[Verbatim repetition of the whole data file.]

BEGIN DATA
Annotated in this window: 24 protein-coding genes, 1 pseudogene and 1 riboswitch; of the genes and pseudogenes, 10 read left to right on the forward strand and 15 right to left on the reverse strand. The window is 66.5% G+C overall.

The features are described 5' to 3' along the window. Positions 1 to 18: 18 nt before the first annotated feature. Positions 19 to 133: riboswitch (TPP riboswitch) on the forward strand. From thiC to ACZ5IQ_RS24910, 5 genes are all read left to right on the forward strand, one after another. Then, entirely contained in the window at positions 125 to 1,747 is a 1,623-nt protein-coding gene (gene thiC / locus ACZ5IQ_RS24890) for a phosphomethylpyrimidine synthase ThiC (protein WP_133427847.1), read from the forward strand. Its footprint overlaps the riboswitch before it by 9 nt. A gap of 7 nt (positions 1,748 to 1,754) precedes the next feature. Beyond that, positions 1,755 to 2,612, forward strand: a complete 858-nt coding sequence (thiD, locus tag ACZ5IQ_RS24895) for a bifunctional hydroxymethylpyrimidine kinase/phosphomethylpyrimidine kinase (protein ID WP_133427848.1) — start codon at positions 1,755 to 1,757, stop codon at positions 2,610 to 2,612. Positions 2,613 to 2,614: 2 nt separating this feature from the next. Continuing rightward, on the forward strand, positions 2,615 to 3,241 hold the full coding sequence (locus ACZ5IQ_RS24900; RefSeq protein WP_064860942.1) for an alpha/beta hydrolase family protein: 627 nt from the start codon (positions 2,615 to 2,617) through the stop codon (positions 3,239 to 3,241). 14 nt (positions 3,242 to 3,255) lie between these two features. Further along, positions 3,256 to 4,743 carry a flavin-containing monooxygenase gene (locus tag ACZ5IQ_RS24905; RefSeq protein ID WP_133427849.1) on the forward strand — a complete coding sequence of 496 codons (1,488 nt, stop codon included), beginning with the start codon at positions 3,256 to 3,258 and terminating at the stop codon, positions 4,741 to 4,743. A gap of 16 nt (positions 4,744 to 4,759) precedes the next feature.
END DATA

Annotated in this window: 24 protein-coding genes, 1 pseudogene and 1 riboswitch; of the genes and pseudogenes, 10 read left to right on the forward strand and 15 right to left on the reverse strand. The window is 66.5% G+C overall.

The features are described 5' to 3' along the window. Positions 1 to 18: 18 nt before the first annotated feature. Positions 19 to 133: riboswitch (TPP riboswitch) on the forward strand. From thiC to ACZ5IQ_RS24910, 5 genes are all read left to right on the forward strand, one after another. Then, entirely contained in the window at positions 125 to 1,747 is a 1,623-nt protein-coding gene (gene thiC / locus ACZ5IQ_RS24890) for a phosphomethylpyrimidine synthase ThiC (protein WP_133427847.1), read from the forward strand. Its footprint overlaps the riboswitch before it by 9 nt. A gap of 7 nt (positions 1,748 to 1,754) precedes the next feature. Beyond that, positions 1,755 to 2,612, forward strand: a complete 858-nt coding sequence (thiD, locus tag ACZ5IQ_RS24895) for a bifunctional hydroxymethylpyrimidine kinase/phosphomethylpyrimidine kinase (protein ID WP_133427848.1) — start codon at positions 1,755 to 1,757, stop codon at positions 2,610 to 2,612. Positions 2,613 to 2,614: 2 nt separating this feature from the next. Continuing rightward, on the forward strand, positions 2,615 to 3,241 hold the full coding sequence (locus ACZ5IQ_RS24900; RefSeq protein WP_064860942.1) for an alpha/beta hydrolase family protein: 627 nt from the start codon (positions 2,615 to 2,617) through the stop codon (positions 3,239 to 3,241). 14 nt (positions 3,242 to 3,255) lie between these two features. Further along, positions 3,256 to 4,743 carry a flavin-containing monooxygenase gene (locus tag ACZ5IQ_RS24905; RefSeq protein ID WP_133427849.1) on the forward strand — a complete coding sequence of 496 codons (1,488 nt, stop codon included), beginning with the start codon at positions 3,256 to 3,258 and terminating at the stop codon, positions 4,741 to 4,743. A gap of 16 nt (positions 4,744 to 4,759) precedes the next feature.